Reading: PSALMS 16-18
Click on the link for the reading to read the Psalms for this week. As we read, let us not do so in haste. Take time to read each Psalm at least three times: once to understand the content, once as a poem or song to feel the meaning, and once as a prayer to appropriate the Psalm into your life. There will often be a hymn attached at the bottom of the page that helps bring meaning to one of the Psalms for the week.
PSALM 16: I Keep the LORD Always Before Me
Psalm 16 teaches us about trust. The psalm shows that trust is not merely a warm feeling or a passing impulse in a time of trouble. It is a structure of acts and experiences that open one’s consciousness to the LORD as the supreme reality in life. Verses 8-11 is one of the texts Peter used on the Day of Pentecost to proclaim the resurrection of Jesus (Acts 2:25-2). Faced with death, Jesus both complained and petitioned for the removal of the cup of suffering; yet at the same time, he completely entrusted his life and future to God (Mark 14:36). Christ’s life, death, and resurrection are a testimony to the truth that Psalm 16 articulates: Suffering and glory are inseparable. Indeed, the author of Hebrews spoke of Jesus’ enduring the cross “for the sake of the joy that was set before him (Heb. 12:2). Those who entrust their lives to God experience a depth of stability and joy and security that not even death can undermine.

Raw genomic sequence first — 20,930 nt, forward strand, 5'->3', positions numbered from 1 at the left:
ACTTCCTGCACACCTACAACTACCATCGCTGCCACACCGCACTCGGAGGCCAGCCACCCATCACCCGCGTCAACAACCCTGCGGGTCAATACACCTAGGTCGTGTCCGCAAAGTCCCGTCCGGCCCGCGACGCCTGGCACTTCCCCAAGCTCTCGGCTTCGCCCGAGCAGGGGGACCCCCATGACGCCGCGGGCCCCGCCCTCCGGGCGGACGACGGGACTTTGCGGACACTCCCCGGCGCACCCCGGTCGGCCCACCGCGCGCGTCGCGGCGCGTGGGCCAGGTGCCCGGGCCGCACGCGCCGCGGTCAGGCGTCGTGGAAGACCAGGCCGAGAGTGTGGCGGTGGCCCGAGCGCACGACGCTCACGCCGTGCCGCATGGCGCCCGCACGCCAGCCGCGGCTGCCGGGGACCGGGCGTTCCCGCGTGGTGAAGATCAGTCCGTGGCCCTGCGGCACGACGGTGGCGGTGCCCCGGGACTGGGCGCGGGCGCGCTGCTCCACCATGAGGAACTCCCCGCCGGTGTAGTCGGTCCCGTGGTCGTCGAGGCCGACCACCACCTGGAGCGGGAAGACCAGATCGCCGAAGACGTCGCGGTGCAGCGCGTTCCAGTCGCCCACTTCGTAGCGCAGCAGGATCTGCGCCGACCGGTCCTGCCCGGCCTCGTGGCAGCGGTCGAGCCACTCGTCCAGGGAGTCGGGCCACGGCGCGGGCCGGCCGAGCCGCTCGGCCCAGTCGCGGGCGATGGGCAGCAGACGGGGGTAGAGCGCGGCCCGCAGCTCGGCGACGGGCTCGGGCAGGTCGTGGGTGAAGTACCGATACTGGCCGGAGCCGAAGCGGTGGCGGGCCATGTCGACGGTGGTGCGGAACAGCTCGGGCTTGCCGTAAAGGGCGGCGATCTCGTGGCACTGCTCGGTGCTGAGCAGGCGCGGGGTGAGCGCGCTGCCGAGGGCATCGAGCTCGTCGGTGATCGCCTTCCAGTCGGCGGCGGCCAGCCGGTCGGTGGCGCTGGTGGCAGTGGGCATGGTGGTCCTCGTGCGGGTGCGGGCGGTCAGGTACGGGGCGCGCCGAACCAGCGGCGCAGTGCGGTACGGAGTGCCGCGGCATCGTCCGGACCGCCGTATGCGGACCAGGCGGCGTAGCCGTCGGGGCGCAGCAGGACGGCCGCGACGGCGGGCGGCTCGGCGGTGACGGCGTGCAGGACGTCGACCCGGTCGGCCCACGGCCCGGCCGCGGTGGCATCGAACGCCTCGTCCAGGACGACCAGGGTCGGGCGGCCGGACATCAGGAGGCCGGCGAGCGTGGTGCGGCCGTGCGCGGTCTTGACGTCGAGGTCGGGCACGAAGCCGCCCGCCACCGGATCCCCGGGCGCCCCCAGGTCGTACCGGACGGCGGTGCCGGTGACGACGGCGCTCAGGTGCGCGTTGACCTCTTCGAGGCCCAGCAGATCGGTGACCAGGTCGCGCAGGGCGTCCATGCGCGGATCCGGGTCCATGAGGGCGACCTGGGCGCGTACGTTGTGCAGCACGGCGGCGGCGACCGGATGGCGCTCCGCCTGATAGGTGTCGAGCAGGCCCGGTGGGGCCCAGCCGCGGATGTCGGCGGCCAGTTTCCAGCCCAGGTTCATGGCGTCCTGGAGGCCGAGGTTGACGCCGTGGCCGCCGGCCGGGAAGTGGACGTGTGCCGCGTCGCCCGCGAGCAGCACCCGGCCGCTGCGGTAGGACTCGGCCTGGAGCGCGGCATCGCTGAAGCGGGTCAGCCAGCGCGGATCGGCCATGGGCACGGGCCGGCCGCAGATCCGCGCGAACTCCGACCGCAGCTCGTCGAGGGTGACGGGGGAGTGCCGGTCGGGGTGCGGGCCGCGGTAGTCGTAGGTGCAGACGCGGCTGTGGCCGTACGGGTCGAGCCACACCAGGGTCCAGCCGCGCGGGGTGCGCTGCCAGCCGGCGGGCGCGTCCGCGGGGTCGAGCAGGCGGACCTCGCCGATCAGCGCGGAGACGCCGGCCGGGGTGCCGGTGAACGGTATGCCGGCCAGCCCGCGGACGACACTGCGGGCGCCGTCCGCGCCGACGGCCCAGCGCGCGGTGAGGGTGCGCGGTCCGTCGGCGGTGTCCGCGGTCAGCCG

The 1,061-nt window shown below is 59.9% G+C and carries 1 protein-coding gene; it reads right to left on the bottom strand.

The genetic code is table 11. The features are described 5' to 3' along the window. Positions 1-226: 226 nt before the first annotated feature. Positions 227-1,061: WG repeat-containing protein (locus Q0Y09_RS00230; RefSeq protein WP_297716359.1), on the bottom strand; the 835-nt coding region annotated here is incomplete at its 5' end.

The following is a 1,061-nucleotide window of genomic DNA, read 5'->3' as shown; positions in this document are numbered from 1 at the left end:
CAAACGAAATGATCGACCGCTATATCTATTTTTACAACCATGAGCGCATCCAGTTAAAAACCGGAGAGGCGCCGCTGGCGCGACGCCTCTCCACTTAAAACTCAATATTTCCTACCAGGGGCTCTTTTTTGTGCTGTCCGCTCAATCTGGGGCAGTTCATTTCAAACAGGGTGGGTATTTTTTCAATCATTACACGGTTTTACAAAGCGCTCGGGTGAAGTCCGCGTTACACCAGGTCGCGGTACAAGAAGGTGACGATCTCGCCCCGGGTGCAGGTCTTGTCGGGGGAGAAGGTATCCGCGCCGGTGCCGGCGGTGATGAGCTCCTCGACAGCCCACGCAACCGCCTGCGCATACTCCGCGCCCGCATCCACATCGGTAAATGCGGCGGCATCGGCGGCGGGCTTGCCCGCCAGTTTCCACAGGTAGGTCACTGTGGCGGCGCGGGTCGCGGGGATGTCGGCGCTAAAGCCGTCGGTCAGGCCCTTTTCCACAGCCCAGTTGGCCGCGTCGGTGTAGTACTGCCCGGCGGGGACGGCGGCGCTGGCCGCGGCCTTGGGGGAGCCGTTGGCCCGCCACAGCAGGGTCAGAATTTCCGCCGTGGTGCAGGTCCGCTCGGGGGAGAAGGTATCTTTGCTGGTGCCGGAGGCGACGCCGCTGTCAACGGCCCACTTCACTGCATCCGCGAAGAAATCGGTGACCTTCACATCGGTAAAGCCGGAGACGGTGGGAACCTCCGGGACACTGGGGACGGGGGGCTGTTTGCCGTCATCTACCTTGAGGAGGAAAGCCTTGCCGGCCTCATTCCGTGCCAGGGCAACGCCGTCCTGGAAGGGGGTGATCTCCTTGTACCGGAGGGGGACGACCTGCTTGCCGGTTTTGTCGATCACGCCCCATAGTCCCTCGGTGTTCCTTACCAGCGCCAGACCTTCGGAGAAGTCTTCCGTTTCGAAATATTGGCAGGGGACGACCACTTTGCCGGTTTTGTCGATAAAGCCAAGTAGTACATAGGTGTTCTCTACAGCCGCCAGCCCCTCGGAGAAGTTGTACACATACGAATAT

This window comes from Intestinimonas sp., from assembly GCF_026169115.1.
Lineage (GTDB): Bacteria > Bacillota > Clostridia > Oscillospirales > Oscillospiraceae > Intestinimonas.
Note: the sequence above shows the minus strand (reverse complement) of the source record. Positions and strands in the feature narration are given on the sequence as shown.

Psalm 17: I Shall Behold Your Face
The psalmist is asserting, not sinlessness in general, but rightness in a particular case involving false accusations. The assurance in verse 15 that the psalmist will somehow see God’s face and likeness puts the opposition of enemies in a new perspective. The psalmist now knows that nothing will be able to separate her or him from God’s protecting love. The last two verses of the psalm leave modern believers with the challenge of considering what it is that truly satisfies. Shall we be content with a “portion in life” that consists only of what the world can cram into our greedy stomachs and minds? One of the real dangers of a culture of affluence is the boredom that results from satiation. We have our reward, but it does not truly satisfy. Luxuriance does not constitute life. We hunger for a higher good. Psalm 17 promises a satisfaction that does not fade, for it involves nothing less than seeing God’s likeness—unbroken communion with God, whose “eyes see the right” (verse 2).
PSALM 18: A Royal Song of Thanksgiving
Out of his distress, the king calls upon God (vv. 1-6), and God comes to his rescue (vv. 6-19). The king’s righteousness (vv. 20-24) and God’s faithfulness (vv. 25-30) are then described. Finally, the LORD is praised for his deliverance (40-50).
The Christian interpretation of Psalm 18 understands David as a type of Christ. The psalm is the voice of a person in the power of death crying out to God, who delivers him. In the deliverance, God vindicates his own righteousness and reveals the perfection of his own way. The deliverance is a victory that makes the person the ruler of all nations. Christ fulfills the prophecy in his death, resurrection, and ascension. In Christ, a descendant of David, the ultimate triumph of salvation is enacted.
This is the Psalm in hymn form. Read or sing it through with melody to give the Psalm another dimension.
We’ve attached a video clip for a different version of a musical adaptation of Psalm 16 below.
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